• Synonymic Collocations in the Tipiṭaka: a Study, M.G. Dhadphale, Bhandarkar Oriental Research Institute, Poona, 1980
  • Philosophy of Desire in the Buddhist Pali Canon, David Webster, RoutledgeCurzon, London 2005; review, Karel Werner, Journal of the Royal Asiatic Society, 2006, Vol.16(1), pp.104-107
  • "On the very idea of the Pali Canon", Steven Collins, Journal of the Pali Text Society, volume XV (1990), pages 89-126
  • "Was ist das Kanonische am Pāli-Kanon?”, Oliver Freiberger, in Kanonisierung und Kanonbildung in der asiatischen Religionsgeschichte, ed. Max Deeg et al, Austrian Academy of Sciences Press, Vienna, 2011, pages 209–232; [28]

Language (only sources specifically about canonical Pali):

  • Introduction to Pali, A. K. Warder, London: Luzac for the Pali Text Society, 1963
  • Pali Grammar by Vito Perniola S. J., published by the Pali Text Society, Oxford, 1997
  • Indian Philology and South Asian Studies ... Pāli: a Grammar of the Language of the Theravāda Tipiṭaka, Thomas Oberlies, Walter de Gruyter, Berlin / New York, 2001
    • Expanded edition: Pāli Grammar. The language of the canonical texts of Theravāda Buddhism, 3 volumes, Pali Text Society, 2019- , in progress

On manuscripts and printed editions:

  • H. Oldenberg, description of the Phayre manuscript of the Canon, Journal of the Pali Text Society, 1882, pages 59-62 ([29])
  • W. Bollée, "Some less well-known Burmese Pali texts", in Pratidanam (Kuiper Festschrift), Mouton, The Hague/Paris, 1968, pages 493-9: mainly the 5th Council inscriptions of the Canon
  • review of 1893/4 edition of the Canon, Robert Chalmers, Journal of the Royal Asiatic Society (New Series), volume XXX (number 1), pages 1-10
  • another of the same, C. R. Lanman, Journal of the American Oriental Society, volume 16, pages ccxliv-ccliv
  • "Zu einigen neueren Ausgaben des Pāli-Tipiṭaka", Frank-Richard Hamm, Zeitschrift der Deutschen Morgenländischen Gesellschaft, 112 (neue Folge, Band 37), 1962, pages 353-378; the German original is available on Jstor for those with access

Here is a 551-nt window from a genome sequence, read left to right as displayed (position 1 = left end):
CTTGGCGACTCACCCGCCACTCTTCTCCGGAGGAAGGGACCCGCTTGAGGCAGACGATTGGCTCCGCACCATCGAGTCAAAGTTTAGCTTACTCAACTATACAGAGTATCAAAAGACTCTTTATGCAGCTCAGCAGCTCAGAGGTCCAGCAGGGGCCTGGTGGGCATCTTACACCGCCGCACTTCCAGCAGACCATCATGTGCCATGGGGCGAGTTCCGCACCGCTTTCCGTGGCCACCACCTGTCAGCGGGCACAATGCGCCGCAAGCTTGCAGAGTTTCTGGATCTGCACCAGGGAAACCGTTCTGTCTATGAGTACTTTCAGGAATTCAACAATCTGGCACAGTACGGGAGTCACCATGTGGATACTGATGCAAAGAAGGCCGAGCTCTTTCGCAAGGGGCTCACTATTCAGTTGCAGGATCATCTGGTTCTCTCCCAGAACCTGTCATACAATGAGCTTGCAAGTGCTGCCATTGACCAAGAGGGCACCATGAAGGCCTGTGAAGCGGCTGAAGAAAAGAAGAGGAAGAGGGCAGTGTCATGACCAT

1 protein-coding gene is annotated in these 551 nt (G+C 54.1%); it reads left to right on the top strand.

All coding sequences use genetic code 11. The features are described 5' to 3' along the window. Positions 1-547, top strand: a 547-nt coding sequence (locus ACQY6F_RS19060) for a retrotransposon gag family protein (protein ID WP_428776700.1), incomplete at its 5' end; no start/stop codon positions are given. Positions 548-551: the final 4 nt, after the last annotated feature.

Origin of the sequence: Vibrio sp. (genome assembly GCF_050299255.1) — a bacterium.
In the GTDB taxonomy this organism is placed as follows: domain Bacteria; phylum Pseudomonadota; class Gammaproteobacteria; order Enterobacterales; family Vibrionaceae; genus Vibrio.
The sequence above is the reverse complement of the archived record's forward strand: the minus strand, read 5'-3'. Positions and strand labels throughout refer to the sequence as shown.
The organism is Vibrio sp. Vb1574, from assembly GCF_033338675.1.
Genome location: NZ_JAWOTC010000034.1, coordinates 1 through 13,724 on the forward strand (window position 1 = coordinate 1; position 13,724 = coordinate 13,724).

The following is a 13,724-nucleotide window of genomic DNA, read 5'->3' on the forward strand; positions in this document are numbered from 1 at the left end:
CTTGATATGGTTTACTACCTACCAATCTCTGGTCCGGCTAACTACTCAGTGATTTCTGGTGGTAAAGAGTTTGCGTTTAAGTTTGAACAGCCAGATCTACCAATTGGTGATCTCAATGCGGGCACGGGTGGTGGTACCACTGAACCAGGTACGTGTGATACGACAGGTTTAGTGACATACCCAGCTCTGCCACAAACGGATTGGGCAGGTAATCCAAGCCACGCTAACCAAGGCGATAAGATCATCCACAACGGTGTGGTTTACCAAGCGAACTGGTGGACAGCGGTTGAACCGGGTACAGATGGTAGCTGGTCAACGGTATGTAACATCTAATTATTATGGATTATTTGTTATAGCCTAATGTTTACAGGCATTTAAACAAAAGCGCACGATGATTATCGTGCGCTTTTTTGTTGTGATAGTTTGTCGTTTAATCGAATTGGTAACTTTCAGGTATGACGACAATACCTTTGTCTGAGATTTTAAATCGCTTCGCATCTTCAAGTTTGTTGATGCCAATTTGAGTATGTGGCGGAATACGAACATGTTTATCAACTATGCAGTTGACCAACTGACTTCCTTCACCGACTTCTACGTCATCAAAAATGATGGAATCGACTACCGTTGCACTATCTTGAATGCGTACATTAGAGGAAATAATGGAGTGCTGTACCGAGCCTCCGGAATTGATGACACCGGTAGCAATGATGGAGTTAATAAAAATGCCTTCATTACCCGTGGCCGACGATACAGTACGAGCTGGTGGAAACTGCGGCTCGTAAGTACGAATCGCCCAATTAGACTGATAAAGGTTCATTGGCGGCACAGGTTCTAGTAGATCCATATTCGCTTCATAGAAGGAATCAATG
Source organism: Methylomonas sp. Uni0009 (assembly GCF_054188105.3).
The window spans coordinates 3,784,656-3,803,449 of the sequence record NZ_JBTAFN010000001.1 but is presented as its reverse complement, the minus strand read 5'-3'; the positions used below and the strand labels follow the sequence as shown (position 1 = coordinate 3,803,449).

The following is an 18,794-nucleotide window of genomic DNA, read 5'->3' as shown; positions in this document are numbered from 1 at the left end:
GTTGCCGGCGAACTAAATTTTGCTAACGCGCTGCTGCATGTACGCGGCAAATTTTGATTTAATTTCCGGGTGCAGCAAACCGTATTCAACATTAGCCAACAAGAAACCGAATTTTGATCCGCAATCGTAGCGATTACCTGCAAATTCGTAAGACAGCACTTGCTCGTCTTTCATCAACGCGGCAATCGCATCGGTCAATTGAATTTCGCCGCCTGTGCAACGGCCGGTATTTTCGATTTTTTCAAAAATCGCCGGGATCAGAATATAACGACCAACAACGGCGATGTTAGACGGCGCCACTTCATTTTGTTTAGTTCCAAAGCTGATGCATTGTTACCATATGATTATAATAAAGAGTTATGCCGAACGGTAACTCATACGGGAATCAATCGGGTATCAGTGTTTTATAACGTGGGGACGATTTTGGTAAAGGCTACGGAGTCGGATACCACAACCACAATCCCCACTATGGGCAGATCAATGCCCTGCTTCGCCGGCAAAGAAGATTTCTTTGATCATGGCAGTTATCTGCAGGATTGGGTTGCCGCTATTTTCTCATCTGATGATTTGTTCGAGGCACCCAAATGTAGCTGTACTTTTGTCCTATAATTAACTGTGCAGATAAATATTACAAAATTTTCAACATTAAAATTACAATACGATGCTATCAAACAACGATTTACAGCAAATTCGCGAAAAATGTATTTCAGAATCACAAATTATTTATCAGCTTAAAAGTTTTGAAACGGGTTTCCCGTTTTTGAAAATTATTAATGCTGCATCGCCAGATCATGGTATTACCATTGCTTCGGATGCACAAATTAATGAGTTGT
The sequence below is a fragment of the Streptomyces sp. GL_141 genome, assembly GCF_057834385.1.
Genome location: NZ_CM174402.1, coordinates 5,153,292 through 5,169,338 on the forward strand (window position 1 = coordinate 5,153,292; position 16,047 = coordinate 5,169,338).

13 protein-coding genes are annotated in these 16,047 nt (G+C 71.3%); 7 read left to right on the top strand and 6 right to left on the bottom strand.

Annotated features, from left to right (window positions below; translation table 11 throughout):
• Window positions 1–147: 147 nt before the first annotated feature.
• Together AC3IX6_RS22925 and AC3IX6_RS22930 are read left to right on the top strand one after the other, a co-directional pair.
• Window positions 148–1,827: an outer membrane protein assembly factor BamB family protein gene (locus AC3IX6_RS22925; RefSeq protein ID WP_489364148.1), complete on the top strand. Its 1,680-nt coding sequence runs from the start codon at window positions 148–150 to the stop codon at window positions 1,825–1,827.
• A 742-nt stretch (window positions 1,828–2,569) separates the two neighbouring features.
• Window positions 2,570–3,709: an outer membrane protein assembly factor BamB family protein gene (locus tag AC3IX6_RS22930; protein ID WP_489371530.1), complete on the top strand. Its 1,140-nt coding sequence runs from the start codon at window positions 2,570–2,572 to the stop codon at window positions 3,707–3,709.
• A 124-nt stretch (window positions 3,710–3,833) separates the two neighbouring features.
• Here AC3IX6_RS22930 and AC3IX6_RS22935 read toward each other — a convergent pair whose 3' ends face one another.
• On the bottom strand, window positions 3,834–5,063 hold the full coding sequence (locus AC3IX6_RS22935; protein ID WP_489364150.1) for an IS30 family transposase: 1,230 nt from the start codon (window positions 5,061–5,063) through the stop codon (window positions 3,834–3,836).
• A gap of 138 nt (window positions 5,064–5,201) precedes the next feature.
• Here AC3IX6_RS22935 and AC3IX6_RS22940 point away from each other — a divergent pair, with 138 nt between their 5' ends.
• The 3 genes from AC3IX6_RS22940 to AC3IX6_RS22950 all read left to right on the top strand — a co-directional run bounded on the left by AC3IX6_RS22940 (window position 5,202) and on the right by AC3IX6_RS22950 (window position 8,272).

• revised translation: "On some recent editions of the Pāli Tipiṭaka", in German Scholars on India: Contributions to Indian Studies, ed Cultural Department of the Embassy of the Federal Republic of Germany, New Delhi, volume I, pub Chowkhamba Sanskrit Series Office, Varanasi, 1973, pages 123-135
  • "Thoughts about 'European editions' of Pāli texts", Nalini Balbir, Thai International Journal of Buddhist Studies, volume 1 (2009), pages 1-19
  • "A preliminary report on the critical edition of the Pāli Canon being prepared at Wat Phra Dhammakāya", Alexander Wynne, Thai International Journal of Buddhist Studies, volume IV (2013), 135-70
  • "Middle way eclecticism: the text-critical method of the Dhammachai Tipiṭaka Project", G.A. Somaratne, Journal of Buddhist Studies, Vol. XII, 2014–2015, pages 207-235: [30]; Dhammachai is the Thai spelling, Dhammakāya the Pali
  • Chris Clark, "The sixth Buddhist council: its purpose, presentation, and product", Journal of Burma Studies, volume 19, number 1, June 2015, pages 79-112: [31] (restricted access)


  • Pāli Tipiṭakaḿ Concordance, Being a Concordance in Pāli to the Three Baskets of Buddhist Scriptures in the Indian Order of Letters, listed by F. L. Woodward and others, arranged & edited by E. M. Hare and others, PTS; originally issued in fascicles, reprinted in 3 volumes, unfinished
  • special issue
  • Buddhaghosa's Visuddhimagga (probably 5th century AD) has been described as a "general commentary to the whole canon"[12]
    • Pali Text Society Translation Series ... The Path of Purity: Being a Translation of Buddhaghosa's Visuddhimagga, translated by Pe Maung Tin, [3 volumes,] London, published for the Pali Text Society, by Oxford University Press, [1922]-1931; reprinted in 1 volume
    • The Path of Purification (Visuddhimagga) by Bhadantācariya Buddhaghosa, translated from the Pāli by Bhikkhu Ñāṇamoli, R. Semage, Colombo, 1956; reprints by Shambhala, Berkeley, California (distributed in the USA by Random House, 2 volumes), and Buddhist Publication Society, Kandy, Sri Lanka (and Seattle)


  1. The Numerical Discourses of the Buddha, Wisdom Publications/Pali Text Society, 2012, page 1691, note 747
  2. The Numerical Discourses of the Buddha, Wisdom Publications, 2012, notes 533, 584, 1338
  3. Handbook of Pali Literature, de Gruyter, Berlin, 1996, pages 3f
  4. Bulletin of Chuo Academic Research Institute, no. 45 (Nov. 2016), page 237
  5. [1], page 17
  6. Indo-Iranian Journal, volume 11, page 311
  7. Journal of the Siam Society, volume 71, pages 75f
  8. Thai International Journal of Buddhist Studies, volume IV (2013), page 136
  9. [2], page 16
  10. [3], page 17
  11. Thai International Journal of Buddhist Studies, volume IV (2013), page 136
  12. Dispeller of Delusion, volume I, Pali Text Society, 1987, page vii